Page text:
“Oh, you have an aisle seat. Hope you  don’t mind first class.”


“Yes, those gentleman over there, when they saw you, they indicated that they knew you, that  they’d pay the difference, what with your medical condition.”


I turned where she pointed and saw just about everyone not on shore leave wave.

“But I...”

 “Hey knucklehead,” Sharkey approached. “You forget what Doc said about you not being squished in Coach...”and dragged me away from the counter. “Don’t say a word,” he whispered as we approached the rest of the guys, “we had to come up with something. And none of us wants to spend all that time in the air with you puking in the vicinity. Now, you can vomit all you like with space to spare. Man I feel for your travel companions up there.”

“Gee, very funny. And I don’t stay sick the whole time.”

“No, sometimes you don’t get sick at all. This is just a”


Later, I wondered just what I was going to ‘owe’ the guys for the privilege of puking in First Class instead of Coach. Fortunately I only had the dry heaves, and managed that in the privacy of the head. Still, I decided to err on the side of caution and only have a ginger ale instead of the complimentary Gin and Tonic the overly solicitous flight attendants offered. Apparently they’d dealt with claustrophobic passengers before and weren’t taking any chances of this one going ballistic. I noticed them taking my window seat passenger aside ‘to visit the cockpit’, but actually saw them whispering something to her and pointing to me. She nodded, and bored me for the next half hour with tales and pictures of her grandkids. Something I guess the staff deemed necessary to keep my claustrophobia at bay.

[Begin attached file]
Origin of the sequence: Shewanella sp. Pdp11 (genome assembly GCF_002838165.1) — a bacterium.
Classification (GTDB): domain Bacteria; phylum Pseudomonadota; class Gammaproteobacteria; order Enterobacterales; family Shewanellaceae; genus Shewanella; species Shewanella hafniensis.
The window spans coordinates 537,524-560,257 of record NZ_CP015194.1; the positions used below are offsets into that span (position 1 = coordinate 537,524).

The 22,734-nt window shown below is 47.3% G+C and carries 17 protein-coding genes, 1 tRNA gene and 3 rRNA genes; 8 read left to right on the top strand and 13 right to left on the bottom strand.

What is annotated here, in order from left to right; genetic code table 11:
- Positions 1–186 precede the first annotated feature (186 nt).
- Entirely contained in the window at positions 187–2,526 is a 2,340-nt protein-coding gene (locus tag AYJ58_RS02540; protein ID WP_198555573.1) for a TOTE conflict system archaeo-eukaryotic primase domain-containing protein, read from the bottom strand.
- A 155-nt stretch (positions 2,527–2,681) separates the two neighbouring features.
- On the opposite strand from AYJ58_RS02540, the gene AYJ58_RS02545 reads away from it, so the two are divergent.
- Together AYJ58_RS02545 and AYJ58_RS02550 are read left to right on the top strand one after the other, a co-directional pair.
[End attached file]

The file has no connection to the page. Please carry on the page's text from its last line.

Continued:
I wanted to tell them that I only suffered from airsickness. But they guys had actually paid for my seat, sort of. Still the difference between a coach and first class fare was substantial even if it was divided between practically the entire coach section. I had to wonder if they’d gotten a group rate.


As I put on the headphones and tuned to the aircraft’s library of live and taped audio and video selections, I happened to tune in to the CNN report. There on the scroll bar was news from Daytona Beach. Seemed the local Coast Guard had been involved in a ‘slight’ altercation with some drug runners.  Oh damn. Then it scrolled about how Bike Week had been marred by a brawl sending more than 50 to the hospital or jail.  Double Damn! Lastly, it scrolled on about a very bad accident during a heavy thunderstorm between some bikes, an 18 wheeler  carrying doughnuts (the report now started to show live video of the pile up, with boxes and boxes of gooey goodness spilled all over the road,) and  a couple of cars, including one of them with a horse trailer (the horse was okay, the report said, though they’d had a hard time catching it) and a couple of broken surfboards from the other smashed car. And then it closed in on the  mangled bikes in between them all.